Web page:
Companies shown to be reluctant to comply with Corporate Governance Code
During the summer of 2007, the Austrian Chamber of Labour revealed that only six out of 10 Austrian companies listed on the Viennese stock exchange comply with the Corporate Governance Code. Therefore, it is demanding the introduction of a legally binding code instead of the current voluntary regulation. However, this proposal has been rejected by business representatives and the government commissioner for the capital market.
Since the early 2000s, corporate social responsibility (CSR) has been a particular focus of debate in Austria. This is mainly due to financial scandals in the US and – to a lesser extent – in Europe during the late 1990s, which have in turn generally reduced the public’s trust in business proceedings. In 2002, after some CSR initiatives had separately rather than jointly been launched by organised labour and business, the voluntary Austrian Corporate Governance Code came into force. The code primarily, albeit not exclusively, targets enterprises that are listed on the Viennese stock exchange and lays down principles of good corporate governance. According to the preamble of the code, this voluntary initiative is designed to ‘reinforce the confidence of investors by improving reporting transparency and the quality of cooperation between supervisory board, management board and shareholders, and by taking long-term “value creation” into account’ (AT0502204F).
Findings of study on corporate governance
However, organised labour has repeatedly criticised that Austrian enterprises have shown only slight readiness thus far in complying with the code. As a follow-up to a survey carried out by the Chamber of Labour (Arbeiterkammer, AK) in 2005, a recent study – 5 Jahre Corporate Governance Kodex. Die praktische Anwendung des Kodex an der Wiener Börse 2007 (in German, 176Kb PDF) – presented in August 2007, revealed that only 60% of the companies listed on the Viennese stock exchange (Wiener Börse) had signed up to the code by the summer of 2007. This study focuses on 90 Austrian enterprises listed in certain segments of the Viennese stock exchange only, such as the prime market, mid market, standard market auction and standard market continuous. Enterprises listed in the segment ‘other listings’ – most of which have failed to commit to the code with the exception of just one company – have not been taken into account.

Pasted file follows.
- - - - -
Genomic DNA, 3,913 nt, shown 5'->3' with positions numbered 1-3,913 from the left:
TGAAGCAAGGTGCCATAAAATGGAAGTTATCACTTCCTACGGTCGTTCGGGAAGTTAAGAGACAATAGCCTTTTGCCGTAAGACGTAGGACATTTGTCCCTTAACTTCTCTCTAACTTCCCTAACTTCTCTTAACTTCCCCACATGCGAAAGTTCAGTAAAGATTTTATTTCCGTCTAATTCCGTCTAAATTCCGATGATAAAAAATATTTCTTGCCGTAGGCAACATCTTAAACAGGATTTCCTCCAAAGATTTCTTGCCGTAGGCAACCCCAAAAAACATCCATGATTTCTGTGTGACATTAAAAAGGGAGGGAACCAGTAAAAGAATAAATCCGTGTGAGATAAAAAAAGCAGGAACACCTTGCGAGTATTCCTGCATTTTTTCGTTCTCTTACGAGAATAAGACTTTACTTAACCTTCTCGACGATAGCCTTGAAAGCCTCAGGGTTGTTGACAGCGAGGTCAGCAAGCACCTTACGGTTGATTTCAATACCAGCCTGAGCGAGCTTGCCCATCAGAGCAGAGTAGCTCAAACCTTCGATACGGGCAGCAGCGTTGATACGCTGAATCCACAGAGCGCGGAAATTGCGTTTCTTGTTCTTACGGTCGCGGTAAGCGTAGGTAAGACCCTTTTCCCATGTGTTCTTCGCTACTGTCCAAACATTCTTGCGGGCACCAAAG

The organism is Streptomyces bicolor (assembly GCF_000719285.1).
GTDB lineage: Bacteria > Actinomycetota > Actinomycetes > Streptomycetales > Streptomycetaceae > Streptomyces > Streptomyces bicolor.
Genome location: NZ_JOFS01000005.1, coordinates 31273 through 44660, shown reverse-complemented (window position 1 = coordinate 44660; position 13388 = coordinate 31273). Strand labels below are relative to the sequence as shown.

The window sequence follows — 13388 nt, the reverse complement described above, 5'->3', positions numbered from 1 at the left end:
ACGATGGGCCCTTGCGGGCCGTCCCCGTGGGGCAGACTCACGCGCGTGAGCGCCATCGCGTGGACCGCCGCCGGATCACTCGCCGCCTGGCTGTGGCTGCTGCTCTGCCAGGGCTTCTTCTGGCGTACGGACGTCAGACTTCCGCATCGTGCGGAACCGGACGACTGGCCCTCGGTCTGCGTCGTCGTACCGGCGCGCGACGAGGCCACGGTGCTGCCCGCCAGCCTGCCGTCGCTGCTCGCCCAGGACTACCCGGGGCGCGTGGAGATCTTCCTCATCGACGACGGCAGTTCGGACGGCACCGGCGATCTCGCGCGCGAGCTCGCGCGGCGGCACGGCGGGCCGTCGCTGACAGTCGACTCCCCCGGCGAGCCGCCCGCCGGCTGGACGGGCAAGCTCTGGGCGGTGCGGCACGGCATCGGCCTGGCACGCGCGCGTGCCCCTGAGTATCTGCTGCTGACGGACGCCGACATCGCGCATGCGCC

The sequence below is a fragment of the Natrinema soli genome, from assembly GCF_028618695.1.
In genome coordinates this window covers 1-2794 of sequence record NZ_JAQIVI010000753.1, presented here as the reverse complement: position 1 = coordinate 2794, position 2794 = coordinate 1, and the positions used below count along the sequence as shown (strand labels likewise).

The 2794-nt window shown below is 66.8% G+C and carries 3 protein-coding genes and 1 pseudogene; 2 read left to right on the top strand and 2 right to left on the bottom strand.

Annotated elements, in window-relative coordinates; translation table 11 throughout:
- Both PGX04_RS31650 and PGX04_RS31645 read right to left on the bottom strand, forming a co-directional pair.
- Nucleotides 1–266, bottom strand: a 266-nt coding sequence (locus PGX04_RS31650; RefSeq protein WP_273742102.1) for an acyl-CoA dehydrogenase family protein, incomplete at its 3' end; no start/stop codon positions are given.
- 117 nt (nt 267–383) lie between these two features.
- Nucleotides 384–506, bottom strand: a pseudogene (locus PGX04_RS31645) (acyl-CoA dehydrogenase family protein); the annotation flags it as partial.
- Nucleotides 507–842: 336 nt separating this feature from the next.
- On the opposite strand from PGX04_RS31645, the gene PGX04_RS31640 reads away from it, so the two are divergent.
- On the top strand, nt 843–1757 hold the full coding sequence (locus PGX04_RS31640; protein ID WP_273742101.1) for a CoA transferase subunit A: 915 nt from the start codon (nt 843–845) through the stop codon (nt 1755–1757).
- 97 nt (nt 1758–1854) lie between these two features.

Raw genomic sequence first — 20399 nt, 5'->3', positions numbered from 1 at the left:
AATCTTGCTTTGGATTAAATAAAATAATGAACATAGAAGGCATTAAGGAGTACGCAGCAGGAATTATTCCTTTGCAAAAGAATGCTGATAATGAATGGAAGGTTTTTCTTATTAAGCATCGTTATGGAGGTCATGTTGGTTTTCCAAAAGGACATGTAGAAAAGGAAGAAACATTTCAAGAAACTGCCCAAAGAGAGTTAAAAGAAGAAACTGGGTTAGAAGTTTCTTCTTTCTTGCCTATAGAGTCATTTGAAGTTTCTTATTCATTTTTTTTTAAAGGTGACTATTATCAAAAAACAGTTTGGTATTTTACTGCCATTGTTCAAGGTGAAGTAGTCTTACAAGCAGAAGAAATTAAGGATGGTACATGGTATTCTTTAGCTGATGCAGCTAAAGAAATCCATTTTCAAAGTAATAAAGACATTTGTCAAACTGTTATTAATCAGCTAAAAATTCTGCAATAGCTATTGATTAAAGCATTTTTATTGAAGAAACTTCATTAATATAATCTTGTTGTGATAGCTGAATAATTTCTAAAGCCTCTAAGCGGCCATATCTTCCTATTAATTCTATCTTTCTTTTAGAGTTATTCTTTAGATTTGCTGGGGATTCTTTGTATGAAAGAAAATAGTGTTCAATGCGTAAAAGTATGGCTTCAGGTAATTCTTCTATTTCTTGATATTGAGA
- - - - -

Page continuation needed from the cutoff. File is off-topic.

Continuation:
In the top segment of the Viennese stock exchange, namely the prime market, about 85% of enterprises have explicitly accepted the code, which mainly ensues from the fact that prime market participants have been obliged to publicly announce their commitment to the code or – in exceptional cases – explain why they cannot comply with the code’s requirements. All but seven of the companies listed in the other segments of the Viennese stock exchange have proved unwilling to sign up the code. Even those enterprises which have committed to complying with the code frequently do not observe all of the code’s rules. Only 10 out of the 56 companies that had signed up to the code have never or only on one occasion breached a rule. In contrast, several companies have recorded more than 10 breaches of the code’s rules. Infringements are often related to a company’s disregard for the code’s recommendation on the independence of supervisory board members and the latter’s number in maximum. Moreover, only 14 corporations have publicised the salary levels of individual management board members, while just 21 companies have commissioned external bodies to examine their compliance with the code, as recommended. In addition, only a small minority of enterprises has published (annual) reports dealing with corporate social and ecological sustainability, as required by the governance code.
Favouring greater compliance with the code, in the autumn of 2007, the AK urged the government to introduce legally binding regulations instead of the existing recommendations, since voluntarism is not proving to be a sufficient motivation for companies to meet the code’s requirements. Furthermore, the AK is demanding the extension of the good governance code to other sectors of the economy that have been associated with a number of financial scandals in recent years – such as the banking and insurance sector (AT0604019I).
Response of business and government commissioner
Business representatives want to prevent the introduction of any new regulations in the field of CSR. The Austrian Federal Economic Chamber (Wirtschaftskammer Österreich, WKO) argues that many entrepreneurs have already found it difficult to cope with the current regulatory framework. Likewise, the government commissioner for the Austrian capital market, Richard Schenz, rejected the AK’s criticism. He has identified an ‘excellent compliance of the prime market establishments with the code’, which altogether represent 97% of the capital market volume traded on the Viennese stock exchange. Mr Schenz also emphasised that those enterprises which do not comply with all of the code’s rules, but reasonably expound why they deviate from a rule, make an effort to meet the code’s principles of good corporate governance. In general, he believes that the principle of voluntarism should by no means be abandoned.
Georg Adam, Department of Industrial Sociology, University of Vienna